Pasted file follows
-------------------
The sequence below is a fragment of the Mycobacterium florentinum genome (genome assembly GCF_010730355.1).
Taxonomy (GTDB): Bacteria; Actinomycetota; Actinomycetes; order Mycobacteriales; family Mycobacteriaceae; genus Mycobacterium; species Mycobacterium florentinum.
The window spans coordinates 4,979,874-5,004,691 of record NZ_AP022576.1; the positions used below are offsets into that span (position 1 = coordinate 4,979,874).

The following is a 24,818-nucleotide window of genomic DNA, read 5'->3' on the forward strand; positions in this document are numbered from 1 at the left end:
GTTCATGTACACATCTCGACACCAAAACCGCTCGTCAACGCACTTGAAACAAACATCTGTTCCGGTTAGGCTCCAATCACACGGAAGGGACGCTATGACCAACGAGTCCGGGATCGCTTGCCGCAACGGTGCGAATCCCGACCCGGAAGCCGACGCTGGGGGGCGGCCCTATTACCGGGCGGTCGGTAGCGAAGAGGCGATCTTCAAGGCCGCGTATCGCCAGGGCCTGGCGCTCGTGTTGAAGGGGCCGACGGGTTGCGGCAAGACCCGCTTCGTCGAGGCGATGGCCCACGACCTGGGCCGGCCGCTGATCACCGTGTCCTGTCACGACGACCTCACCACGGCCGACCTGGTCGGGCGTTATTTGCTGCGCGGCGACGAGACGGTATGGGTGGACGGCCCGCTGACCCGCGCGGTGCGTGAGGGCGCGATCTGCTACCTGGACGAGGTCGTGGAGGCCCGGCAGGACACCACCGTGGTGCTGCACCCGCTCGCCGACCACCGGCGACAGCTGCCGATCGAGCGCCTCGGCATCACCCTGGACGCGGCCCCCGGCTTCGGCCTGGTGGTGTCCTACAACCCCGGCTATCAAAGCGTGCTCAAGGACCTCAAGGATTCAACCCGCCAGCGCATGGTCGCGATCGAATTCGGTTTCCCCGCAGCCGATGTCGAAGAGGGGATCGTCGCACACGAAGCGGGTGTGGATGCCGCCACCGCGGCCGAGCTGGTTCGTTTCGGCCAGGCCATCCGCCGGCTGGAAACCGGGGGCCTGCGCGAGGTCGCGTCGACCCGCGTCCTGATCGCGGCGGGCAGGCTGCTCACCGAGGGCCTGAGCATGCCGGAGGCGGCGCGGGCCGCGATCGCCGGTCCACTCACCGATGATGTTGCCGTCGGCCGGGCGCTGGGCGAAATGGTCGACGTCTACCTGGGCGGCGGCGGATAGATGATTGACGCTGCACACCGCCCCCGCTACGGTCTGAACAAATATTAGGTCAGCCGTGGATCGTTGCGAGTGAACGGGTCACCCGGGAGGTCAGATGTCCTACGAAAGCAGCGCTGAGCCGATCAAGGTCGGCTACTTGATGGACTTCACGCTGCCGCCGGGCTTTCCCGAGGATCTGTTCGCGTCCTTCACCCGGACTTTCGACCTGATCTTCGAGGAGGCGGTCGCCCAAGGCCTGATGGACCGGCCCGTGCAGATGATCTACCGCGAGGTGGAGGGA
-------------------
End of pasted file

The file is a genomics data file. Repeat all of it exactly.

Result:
The sequence below is a fragment of the Mycobacterium florentinum genome (genome assembly GCF_010730355.1).
Taxonomy (GTDB): Bacteria; Actinomycetota; Actinomycetes; order Mycobacteriales; family Mycobacteriaceae; genus Mycobacterium; species Mycobacterium florentinum.
The window spans coordinates 4,979,874-5,004,691 of record NZ_AP022576.1; the positions used below are offsets into that span (position 1 = coordinate 4,979,874).

The following is a 24,818-nucleotide window of genomic DNA, read 5'->3' on the forward strand; positions in this document are numbered from 1 at the left end:
GTTCATGTACACATCTCGACACCAAAACCGCTCGTCAACGCACTTGAAACAAACATCTGTTCCGGTTAGGCTCCAATCACACGGAAGGGACGCTATGACCAACGAGTCCGGGATCGCTTGCCGCAACGGTGCGAATCCCGACCCGGAAGCCGACGCTGGGGGGCGGCCCTATTACCGGGCGGTCGGTAGCGAAGAGGCGATCTTCAAGGCCGCGTATCGCCAGGGCCTGGCGCTCGTGTTGAAGGGGCCGACGGGTTGCGGCAAGACCCGCTTCGTCGAGGCGATGGCCCACGACCTGGGCCGGCCGCTGATCACCGTGTCCTGTCACGACGACCTCACCACGGCCGACCTGGTCGGGCGTTATTTGCTGCGCGGCGACGAGACGGTATGGGTGGACGGCCCGCTGACCCGCGCGGTGCGTGAGGGCGCGATCTGCTACCTGGACGAGGTCGTGGAGGCCCGGCAGGACACCACCGTGGTGCTGCACCCGCTCGCCGACCACCGGCGACAGCTGCCGATCGAGCGCCTCGGCATCACCCTGGACGCGGCCCCCGGCTTCGGCCTGGTGGTGTCCTACAACCCCGGCTATCAAAGCGTGCTCAAGGACCTCAAGGATTCAACCCGCCAGCGCATGGTCGCGATCGAATTCGGTTTCCCCGCAGCCGATGTCGAAGAGGGGATCGTCGCACACGAAGCGGGTGTGGATGCCGCCACCGCGGCCGAGCTGGTTCGTTTCGGCCAGGCCATCCGCCGGCTGGAAACCGGGGGCCTGCGCGAGGTCGCGTCGACCCGCGTCCTGATCGCGGCGGGCAGGCTGCTCACCGAGGGCCTGAGCATGCCGGAGGCGGCGCGGGCCGCGATCGCCGGTCCACTCACCGATGATGTTGCCGTCGGCCGGGCGCTGGGCGAAATGGTCGACGTCTACCTGGGCGGCGGCGGATAGATGATTGACGCTGCACACCGCCCCCGCTACGGTCTGAACAAATATTAGGTCAGCCGTGGATCGTTGCGAGTGAACGGGTCACCCGGGAGGTCAGATGTCCTACGAAAGCAGCGCTGAGCCGATCAAGGTCGGCTACTTGATGGACTTCACGCTGCCGCCGGGCTTTCCCGAGGATCTGTTCGCGTCCTTCACCCGGACTTTCGACCTGATCTTCGAGGAGGCGGTCGCCCAAGGCCTGATGGACCGGCCCGTGCAGATGATCTACCGCGAGGTGGAGGGA